“We are often told that it is the state that should be helping out hungry people. We say “fuck it”. We in Greece have to stop expecting everything from the government. I would even say that the economic situation is a blessing, because it leaves many areas of society open for such initiatives.”


Self-employment, sustainability and social responsibility

Despite a modest decline, Greece still has the highest unemployment rate in the European Union, at 27 per cent, and is only second to Spain in terms of joblessness for people under 25, with more than half of all young adults currently out of work.

For this category of workers, even finding a job often means having to live with a salary barely above the minimum wage, which was slashed by 32 per cent in 2012 to a mere €500 – gross.

In a 2013 special report on youth unemployment, the International Labour Organisation (ILO) stated that: “Apart from its detrimental effects on future wages and employability, youth unemployment may have a negative impact on happiness, job satisfaction and health for many years.”

The organisation recommends a broad approach to tackle this issue, with a priority for “pro-employment macro-economic policies”, the enforcement of labour law and collective agreements, as well as entrepreneurship and self-employment.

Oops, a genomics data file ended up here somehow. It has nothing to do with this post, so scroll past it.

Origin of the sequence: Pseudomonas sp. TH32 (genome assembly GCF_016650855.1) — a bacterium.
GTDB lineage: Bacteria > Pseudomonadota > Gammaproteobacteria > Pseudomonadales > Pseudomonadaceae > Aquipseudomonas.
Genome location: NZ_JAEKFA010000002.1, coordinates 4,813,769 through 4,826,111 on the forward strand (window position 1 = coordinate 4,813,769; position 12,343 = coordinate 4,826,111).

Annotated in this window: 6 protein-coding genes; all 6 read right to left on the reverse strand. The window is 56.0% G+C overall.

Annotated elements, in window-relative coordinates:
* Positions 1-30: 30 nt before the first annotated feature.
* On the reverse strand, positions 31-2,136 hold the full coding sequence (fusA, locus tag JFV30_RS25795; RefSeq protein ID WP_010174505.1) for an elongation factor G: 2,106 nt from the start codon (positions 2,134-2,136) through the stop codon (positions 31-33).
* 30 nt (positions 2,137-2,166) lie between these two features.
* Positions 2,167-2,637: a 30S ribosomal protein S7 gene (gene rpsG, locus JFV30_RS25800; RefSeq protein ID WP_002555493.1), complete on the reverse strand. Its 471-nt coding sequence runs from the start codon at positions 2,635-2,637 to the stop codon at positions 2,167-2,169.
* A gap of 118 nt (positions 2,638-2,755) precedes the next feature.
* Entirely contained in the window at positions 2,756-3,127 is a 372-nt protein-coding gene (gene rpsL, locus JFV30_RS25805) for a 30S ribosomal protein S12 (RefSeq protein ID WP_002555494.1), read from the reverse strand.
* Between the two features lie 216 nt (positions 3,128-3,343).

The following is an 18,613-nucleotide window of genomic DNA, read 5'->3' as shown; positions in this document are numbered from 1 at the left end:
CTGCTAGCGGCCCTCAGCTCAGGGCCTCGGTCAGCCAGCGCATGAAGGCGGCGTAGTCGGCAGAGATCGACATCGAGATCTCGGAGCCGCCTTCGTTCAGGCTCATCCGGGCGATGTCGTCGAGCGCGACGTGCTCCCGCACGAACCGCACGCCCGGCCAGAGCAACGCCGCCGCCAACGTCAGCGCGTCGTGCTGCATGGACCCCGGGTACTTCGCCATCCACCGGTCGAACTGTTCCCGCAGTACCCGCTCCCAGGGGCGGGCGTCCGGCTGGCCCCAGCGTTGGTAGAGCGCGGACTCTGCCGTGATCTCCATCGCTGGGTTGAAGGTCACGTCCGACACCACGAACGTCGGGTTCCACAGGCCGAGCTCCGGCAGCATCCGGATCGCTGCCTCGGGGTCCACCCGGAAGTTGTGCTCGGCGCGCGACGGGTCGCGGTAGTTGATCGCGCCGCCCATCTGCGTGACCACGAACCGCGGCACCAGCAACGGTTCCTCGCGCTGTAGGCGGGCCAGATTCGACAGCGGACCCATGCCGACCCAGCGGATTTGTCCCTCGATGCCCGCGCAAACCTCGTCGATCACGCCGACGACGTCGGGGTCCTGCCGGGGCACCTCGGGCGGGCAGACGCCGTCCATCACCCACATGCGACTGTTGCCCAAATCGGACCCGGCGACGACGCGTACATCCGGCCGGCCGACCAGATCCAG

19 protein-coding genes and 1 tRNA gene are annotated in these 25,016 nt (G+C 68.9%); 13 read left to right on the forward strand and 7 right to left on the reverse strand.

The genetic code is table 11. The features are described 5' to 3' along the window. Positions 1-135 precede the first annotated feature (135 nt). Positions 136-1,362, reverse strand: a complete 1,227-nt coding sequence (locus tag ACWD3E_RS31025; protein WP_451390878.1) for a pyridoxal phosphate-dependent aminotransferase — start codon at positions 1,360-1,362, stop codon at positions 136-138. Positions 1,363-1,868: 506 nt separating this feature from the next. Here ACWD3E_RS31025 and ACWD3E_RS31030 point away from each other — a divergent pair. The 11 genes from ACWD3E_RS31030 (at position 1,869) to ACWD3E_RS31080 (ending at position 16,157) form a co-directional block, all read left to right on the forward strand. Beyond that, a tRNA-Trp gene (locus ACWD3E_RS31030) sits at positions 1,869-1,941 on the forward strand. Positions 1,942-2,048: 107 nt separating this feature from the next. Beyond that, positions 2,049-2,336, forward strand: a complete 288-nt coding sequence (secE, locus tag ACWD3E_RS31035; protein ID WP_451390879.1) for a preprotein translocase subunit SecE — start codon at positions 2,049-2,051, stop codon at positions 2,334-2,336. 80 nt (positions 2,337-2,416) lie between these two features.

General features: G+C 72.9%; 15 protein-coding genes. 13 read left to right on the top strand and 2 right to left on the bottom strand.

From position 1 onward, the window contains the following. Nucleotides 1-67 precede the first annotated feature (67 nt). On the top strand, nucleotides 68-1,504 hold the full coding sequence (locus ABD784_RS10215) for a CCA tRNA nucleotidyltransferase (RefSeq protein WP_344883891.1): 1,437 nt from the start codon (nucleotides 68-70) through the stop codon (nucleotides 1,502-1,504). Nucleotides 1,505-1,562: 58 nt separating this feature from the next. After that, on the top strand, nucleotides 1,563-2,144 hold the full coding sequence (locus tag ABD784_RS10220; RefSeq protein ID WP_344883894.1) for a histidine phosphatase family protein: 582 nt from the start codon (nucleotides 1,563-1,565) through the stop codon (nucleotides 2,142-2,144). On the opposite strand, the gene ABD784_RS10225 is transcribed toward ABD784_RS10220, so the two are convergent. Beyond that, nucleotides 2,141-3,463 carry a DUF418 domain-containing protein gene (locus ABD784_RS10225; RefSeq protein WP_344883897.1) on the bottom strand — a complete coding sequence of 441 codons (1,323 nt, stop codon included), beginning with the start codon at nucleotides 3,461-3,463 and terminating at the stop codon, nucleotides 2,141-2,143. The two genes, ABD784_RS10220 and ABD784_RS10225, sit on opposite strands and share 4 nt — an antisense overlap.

Just like at Boroume, many young Greek workers have chosen the latter, often more out of necessity than of choice, and have delved into their country’s socio-economic troubles as a source of inspiration.

Since 2013, this drive for self-reliance and social responsibility has come together at Impact Hub Athens, an office and web platform connecting young entrepreneurs with a national and international network geared towards sustainable projects.

Tina Kiriakis is a former corporate PR and marketing manager. After being laid-off in 2010, she decided to launch her own tourism agency to takes visitors on “alternative” tours of Athens. She now runs an average of 10 excursions a week during the tourist season and employs five freelance guides.

“I never would have done it if it wasn’t for the crisis,” she says.

Another resident of the Impact Hub is Filisia, which created a musical device that supports the cognitive and physical rehabilitation of people affected by cerebral palsy, Down Syndrome or autism.

Its prototype has been hailed by doctors and therapists around the world and has been the recipient of numerous awards and grants. Its inventors are continuously perfecting their model, with hopes to launch the manufacturing process soon.

By providing tutorials, mentorship and connections, the promoters of the Impact Hub believe they can help transform an idea into a functioning venture, hopefully contributing to Greece’s unemployment and decent work problems.

“There was a real need for this because people had lost faith in their ability to change anything,” says 22 year-old Lioubi Karageorgou, Impact Hub’s communications officer.

Though both she and Dimitris Kokkinakis, co-founder of the project, have no salary, they say they’ve learnt to live on €200 or €300 a month.

“I won’t just leave here for a job that pays,” states Karageorgou. “And I don’t feel unemployed, because I am constantly learning.”